An ever-changing environment
We owe the existence of this beautiful beach to the Ombrone river, the low coast, and the work of man. All’Ombrone, because it brings the sand that its waters have eroded from the rocks of the Sienese Chianti, Val d’Orcia and Crete, especially during the great winter floods. To the low coast, because it allows the accumulation of sand redistributed along the coast by coastal marine currents, sand which the wind then accumulates on the dunes. To the work of man, because such strong erosion has been made possible over the last three thousand years by the cutting of forests to obtain wood, fields and pastures. Even today, the Ombrone brings about 18 million tons of sediment to the sea every year.
However, the beach as we see it today is not like that of yesterday.
Over the course of the twentieth century, the arrival of sand from the Ombrone has been decreasing due to the regrowth of forests in the hinterland, the collection along the river as building material, and the construction of barriers that stop it before it reaches the sea. Thus, after centuries of advancement, during the twentieth century the mouth of the Ombrone began to retreat, dismantled year after year by storm surges. The erosion of the mouth by the sea is now slowed down by a series of coastal protections. The sea currents have therefore reshaped the beach south of the Ombrone mouth: while the stretch between the mouth and the Collelungo tower has narrowed because the currents are faster, the next one, from Collelungo to Cala Francese, where the currents slow down , it has expanded a lot. Eighty years ago, the sea waves crashed against the cliff under the Collelungo tower.
Close to the sea
At first glance, because of all this sand, a beach may seem like a desert that marks the border between the land and the sea. And in fact it is an extreme environment: aridity, temperatures that can become very high under the sun, salt brought by the spray of the crashing waves. But precisely on a beach like that of the park, among the most intact that can be found today around the Mediterranean, one can realize how little “desert” this environment can be.
Even the first part of the beach starting from the shoreline, where no plants can live, still hosts a simplified ecosystem that receives food from the sea. This is debris ranging from microscopic plankton organisms to trees torn up by the floods of the Ombrone and dragged here, passing through the fronds of Posidonia or Cymodocea torn by the currents and the remains of marine animals. All this organic material, which on other beaches is continually removed as if it were rubbish, is actually very precious for many animals. The most typical “scavengers” near the shore, where the sand is always wet, are the talitri, or sea fleas, very small amphipod crustaceans that live in tunnels dug in the sand and which in spring and summer can easily be seen hopping here and there. Thalitres are very good at orienting themselves by day and night, and if they find themselves on dry sand they immediately head towards the sea. Other animals also go this far: wasps and cicindele to eat the thalers, other insects and deer to eat the larger plants brought by the storms, and sometimes even foxes and wild boars.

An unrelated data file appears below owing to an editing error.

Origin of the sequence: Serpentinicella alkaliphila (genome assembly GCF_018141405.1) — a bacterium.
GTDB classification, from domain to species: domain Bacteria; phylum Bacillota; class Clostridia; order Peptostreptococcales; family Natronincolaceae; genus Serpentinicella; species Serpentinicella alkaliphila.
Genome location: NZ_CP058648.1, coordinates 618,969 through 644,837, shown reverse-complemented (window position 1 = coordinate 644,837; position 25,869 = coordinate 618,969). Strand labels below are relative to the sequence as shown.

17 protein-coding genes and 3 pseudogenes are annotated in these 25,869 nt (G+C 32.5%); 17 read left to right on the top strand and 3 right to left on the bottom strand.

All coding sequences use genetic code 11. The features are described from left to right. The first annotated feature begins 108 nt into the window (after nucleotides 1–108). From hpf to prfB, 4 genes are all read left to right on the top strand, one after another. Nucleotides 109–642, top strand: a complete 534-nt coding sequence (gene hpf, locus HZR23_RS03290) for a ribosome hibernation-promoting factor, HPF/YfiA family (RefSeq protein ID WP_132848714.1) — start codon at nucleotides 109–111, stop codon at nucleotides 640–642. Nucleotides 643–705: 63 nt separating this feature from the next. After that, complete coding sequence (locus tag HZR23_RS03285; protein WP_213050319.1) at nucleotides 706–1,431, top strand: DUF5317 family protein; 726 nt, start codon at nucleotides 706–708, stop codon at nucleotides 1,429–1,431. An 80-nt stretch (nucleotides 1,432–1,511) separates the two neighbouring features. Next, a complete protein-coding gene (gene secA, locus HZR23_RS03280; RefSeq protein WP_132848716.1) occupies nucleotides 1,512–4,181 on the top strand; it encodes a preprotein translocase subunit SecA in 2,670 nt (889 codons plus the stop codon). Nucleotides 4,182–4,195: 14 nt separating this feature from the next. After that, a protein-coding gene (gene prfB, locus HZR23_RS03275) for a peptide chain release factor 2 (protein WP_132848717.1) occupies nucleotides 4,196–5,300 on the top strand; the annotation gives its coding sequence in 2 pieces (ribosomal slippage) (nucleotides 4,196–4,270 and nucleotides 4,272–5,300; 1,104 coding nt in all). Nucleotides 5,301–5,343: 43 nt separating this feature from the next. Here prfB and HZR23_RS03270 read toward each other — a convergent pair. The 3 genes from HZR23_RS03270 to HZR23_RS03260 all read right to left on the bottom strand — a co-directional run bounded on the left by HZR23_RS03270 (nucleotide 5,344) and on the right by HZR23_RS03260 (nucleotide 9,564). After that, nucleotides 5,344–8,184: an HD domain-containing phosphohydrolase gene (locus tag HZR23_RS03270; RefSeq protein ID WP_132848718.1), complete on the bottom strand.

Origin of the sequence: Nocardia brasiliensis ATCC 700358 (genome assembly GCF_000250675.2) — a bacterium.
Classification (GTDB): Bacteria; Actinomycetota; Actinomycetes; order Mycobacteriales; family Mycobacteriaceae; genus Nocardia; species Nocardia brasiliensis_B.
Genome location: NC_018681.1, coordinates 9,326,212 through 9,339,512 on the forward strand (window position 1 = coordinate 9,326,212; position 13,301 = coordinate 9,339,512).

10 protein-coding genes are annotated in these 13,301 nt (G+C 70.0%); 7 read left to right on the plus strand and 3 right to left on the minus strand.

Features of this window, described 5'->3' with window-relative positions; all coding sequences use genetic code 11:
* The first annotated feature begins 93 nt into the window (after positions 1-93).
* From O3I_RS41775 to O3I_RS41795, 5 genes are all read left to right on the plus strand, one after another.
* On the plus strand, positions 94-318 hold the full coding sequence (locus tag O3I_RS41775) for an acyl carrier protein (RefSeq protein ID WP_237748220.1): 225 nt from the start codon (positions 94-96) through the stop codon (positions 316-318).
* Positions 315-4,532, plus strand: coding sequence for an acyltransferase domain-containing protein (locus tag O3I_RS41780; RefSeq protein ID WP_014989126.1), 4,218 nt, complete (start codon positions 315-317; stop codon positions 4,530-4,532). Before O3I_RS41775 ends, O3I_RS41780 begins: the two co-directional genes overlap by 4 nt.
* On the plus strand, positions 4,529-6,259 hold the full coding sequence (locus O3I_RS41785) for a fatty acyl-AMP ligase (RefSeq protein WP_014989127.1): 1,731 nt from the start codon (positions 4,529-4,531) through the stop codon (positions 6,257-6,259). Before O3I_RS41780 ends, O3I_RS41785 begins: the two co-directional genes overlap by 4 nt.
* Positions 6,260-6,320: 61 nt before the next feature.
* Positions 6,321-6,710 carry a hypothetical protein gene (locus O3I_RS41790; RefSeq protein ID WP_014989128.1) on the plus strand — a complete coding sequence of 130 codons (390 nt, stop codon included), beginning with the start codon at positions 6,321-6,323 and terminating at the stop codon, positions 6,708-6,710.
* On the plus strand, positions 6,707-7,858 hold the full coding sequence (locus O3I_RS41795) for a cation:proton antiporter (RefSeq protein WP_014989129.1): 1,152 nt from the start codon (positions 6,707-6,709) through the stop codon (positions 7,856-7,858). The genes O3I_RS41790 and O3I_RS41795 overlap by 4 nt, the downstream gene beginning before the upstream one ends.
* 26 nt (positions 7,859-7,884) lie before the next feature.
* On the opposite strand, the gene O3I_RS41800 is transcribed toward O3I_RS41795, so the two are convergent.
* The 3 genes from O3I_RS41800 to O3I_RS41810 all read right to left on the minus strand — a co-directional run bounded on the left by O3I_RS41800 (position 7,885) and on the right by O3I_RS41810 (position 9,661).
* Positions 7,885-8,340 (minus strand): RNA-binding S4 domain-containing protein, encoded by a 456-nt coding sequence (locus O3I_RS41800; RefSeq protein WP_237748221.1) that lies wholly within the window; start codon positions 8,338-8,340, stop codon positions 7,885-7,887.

In search of insects and small crustaceans on the shoreline, you also often encounter a small wader: the plover.
The wolf also often uses the shoreline for its movements, at the first light of dawn.
Sometimes you can also find traces of sea turtles, which land in search of a quiet beach to lay their eggs, but return to the water without nesting due to too many predators, especially foxes and seagulls.
On the dune
At a certain distance from the sea you begin to encounter plants, which like animals become more abundant in species and number as you proceed towards the hinterland and therefore towards less difficult conditions.
The first band you come across is that of pioneer vegetation capable of taking root in the sand continuously moved by the wind and resisting to not be covered by the sand still rich in salt. Here you can find rake, maritime euphorbia and beach grass.
Further on, however, you can find santolina, eryngium, parsnip, sea chamomile and Limonium etruscum, a species that lives exclusively in the Maremma Park.
At the top of the dune the large straight tufts of the prickly esparto stand out, followed on the more protected side by the prickly coastal fennel, the sea lily, up to the first junipers and the edge of the woods.
Here, among the dune cords, many insects roam, especially beetles, lizards, common tortoises, to which porcupines, foxes, wild boars and fallow deer are often added during the night hours.
Like the beach, this community is also very dynamic, and in the event of disturbance of the dune it recovers quickly, even within a year or two. Here, where the dune has not been disturbed and the beach has actually widened over the last few decades, it has instead gradually moved towards the sea.
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